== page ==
Almost all parents who responded to Ofsted's online questionnaire, Parent View, agreed that the school keeps their children safe. You, staff and governors have worked extremely hard to improve pupils' attendance. You and your teams are resourceful and creative and go the extra mile to support families, particularly those in which pupils are persistently absent.
Attendance is improving as a result of your efforts but remains a little below the national figure. Inspection findings ? During this inspection, we looked at specific aspects of the school's provision, including the effectiveness of safeguarding arrangements, pupils' achievement in reading and writing, the impact of the work of leaders on the quality of teaching and learning and the curriculum, and the achievement of disadvantaged pupils. ? For the past two years, pupils have made much better progress from their starting points in writing than in reading.
In 2017, although pupils' progress in reading and mathematics was similar to that found nationally, it was significantly above the national average in writing. Pupils have many opportunities to apply their writing skills for a range of purposes across the curriculum. Teachers' expectations are consistently high whether pupils are writing in English lessons or in their topic books.
These aspects and teachers' clear knowledge of how pupils develop as writers have helped pupils to make rapid progress. In 2017, the proportions of pupils reaching age-related expectations and greater depth in their writing were above those found nationally. ? You have taken positive and determined action to improve pupils' progress in reading.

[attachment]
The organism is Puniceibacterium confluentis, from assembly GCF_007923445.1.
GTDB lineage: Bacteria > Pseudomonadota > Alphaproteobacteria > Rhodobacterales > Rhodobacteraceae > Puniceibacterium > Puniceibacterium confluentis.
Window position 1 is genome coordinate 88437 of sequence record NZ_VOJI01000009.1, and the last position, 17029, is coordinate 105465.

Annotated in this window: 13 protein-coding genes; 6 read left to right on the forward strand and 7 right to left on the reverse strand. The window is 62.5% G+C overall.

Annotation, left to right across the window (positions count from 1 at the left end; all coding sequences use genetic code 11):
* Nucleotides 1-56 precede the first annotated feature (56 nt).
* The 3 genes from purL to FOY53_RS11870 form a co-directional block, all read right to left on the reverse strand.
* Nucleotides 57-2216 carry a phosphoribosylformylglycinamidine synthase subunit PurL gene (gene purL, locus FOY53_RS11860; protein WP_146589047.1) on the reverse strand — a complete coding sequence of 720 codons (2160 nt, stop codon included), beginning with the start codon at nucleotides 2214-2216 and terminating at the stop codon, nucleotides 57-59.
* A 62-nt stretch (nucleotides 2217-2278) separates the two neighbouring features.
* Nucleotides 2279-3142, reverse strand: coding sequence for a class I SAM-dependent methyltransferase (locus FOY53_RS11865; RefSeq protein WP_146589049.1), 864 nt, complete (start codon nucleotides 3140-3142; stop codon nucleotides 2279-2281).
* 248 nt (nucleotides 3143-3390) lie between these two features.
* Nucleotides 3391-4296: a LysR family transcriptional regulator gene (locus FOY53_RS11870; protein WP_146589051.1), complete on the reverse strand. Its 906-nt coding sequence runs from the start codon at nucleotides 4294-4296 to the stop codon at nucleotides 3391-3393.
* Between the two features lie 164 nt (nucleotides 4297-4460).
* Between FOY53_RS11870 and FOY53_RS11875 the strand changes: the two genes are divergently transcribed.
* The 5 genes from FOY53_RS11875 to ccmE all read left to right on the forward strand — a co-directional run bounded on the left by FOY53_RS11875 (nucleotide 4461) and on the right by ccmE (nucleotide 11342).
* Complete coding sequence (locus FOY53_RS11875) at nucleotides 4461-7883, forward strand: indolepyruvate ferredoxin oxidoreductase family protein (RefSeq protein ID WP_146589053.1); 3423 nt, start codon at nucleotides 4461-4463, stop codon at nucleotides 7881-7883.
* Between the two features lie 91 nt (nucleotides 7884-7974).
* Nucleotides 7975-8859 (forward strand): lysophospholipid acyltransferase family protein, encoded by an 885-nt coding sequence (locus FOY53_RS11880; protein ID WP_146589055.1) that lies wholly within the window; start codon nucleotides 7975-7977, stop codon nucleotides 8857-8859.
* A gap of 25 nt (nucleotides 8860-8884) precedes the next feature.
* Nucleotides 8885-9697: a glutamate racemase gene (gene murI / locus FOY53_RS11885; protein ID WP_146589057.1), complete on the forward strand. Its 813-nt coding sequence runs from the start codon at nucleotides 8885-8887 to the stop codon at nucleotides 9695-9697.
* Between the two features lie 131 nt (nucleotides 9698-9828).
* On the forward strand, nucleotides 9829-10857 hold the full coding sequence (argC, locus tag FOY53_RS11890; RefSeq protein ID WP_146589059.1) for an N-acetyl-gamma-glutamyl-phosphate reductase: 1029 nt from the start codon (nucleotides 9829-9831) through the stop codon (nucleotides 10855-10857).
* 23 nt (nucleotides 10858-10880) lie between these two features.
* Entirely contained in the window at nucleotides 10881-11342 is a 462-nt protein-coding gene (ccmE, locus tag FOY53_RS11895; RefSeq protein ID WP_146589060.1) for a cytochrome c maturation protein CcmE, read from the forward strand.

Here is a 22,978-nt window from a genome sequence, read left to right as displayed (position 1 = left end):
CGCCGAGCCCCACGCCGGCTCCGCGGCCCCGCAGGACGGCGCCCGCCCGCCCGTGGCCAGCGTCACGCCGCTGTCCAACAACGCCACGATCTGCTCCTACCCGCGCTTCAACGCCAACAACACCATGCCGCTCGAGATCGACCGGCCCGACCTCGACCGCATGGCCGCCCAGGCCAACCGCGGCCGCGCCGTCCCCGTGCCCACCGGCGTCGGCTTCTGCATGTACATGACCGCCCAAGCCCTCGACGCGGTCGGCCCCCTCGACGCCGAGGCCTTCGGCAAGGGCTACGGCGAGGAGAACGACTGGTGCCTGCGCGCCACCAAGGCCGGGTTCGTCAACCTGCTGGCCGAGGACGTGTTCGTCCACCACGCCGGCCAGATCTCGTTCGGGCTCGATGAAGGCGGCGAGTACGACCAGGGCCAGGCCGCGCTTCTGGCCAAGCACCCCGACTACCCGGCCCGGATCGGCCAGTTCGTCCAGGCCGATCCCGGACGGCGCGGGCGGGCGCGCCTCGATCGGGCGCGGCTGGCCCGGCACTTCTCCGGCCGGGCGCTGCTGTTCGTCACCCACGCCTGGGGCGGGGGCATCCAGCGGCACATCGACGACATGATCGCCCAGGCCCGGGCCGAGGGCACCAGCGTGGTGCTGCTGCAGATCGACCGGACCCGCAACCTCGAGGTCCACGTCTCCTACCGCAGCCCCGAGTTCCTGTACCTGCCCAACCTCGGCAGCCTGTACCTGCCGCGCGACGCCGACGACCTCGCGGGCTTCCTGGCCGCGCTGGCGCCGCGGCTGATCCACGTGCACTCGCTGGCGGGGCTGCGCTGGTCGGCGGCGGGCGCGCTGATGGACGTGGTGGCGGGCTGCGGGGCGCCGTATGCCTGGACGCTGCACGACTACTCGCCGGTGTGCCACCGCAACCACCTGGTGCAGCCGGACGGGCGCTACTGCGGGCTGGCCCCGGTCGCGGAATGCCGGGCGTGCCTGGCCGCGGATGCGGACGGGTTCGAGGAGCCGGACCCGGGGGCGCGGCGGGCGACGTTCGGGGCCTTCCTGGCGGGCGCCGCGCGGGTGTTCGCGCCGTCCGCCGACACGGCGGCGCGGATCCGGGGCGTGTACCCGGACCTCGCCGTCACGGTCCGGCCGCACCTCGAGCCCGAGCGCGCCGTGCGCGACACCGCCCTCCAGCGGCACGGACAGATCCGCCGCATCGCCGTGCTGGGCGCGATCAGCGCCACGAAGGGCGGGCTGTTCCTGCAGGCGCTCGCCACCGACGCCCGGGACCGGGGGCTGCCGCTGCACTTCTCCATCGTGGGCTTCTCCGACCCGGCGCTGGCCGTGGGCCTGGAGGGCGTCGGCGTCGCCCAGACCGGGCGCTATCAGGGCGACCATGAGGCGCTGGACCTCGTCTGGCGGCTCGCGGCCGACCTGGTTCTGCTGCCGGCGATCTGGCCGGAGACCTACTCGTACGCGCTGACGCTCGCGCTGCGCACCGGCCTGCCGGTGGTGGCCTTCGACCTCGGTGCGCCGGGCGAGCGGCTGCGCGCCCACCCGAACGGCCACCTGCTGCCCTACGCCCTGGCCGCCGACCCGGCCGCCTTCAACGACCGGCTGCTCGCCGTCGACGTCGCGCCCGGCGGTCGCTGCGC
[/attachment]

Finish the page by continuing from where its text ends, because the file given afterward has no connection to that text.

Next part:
A range of strategies is successfully raising the profile of reading across the school. Teachers often base learning across a range of subjects on a key text, carefully chosen to motivate and inspire pupils. Where needed, extra support is provided, particularly to develop pupils' language skills to support their reading development.
Star readers are celebrated. Pupils are encouraged to read at home and read for pleasure and strive with enthusiasm to receive certificates as reader of the week for their efforts. The impact on pupils' achievement is evident as reading progress is improving and current pupils are making similarly good progress in reading to their progress in writing.
• Leaders ensure that the quality of teaching and learning is carefully checked. You acknowledge that the further development of pupils' resilience as learners will help them secure the best outcomes. The curriculum is broad, balanced and successfully designed to meet the needs as well as the interests of all groups of learners.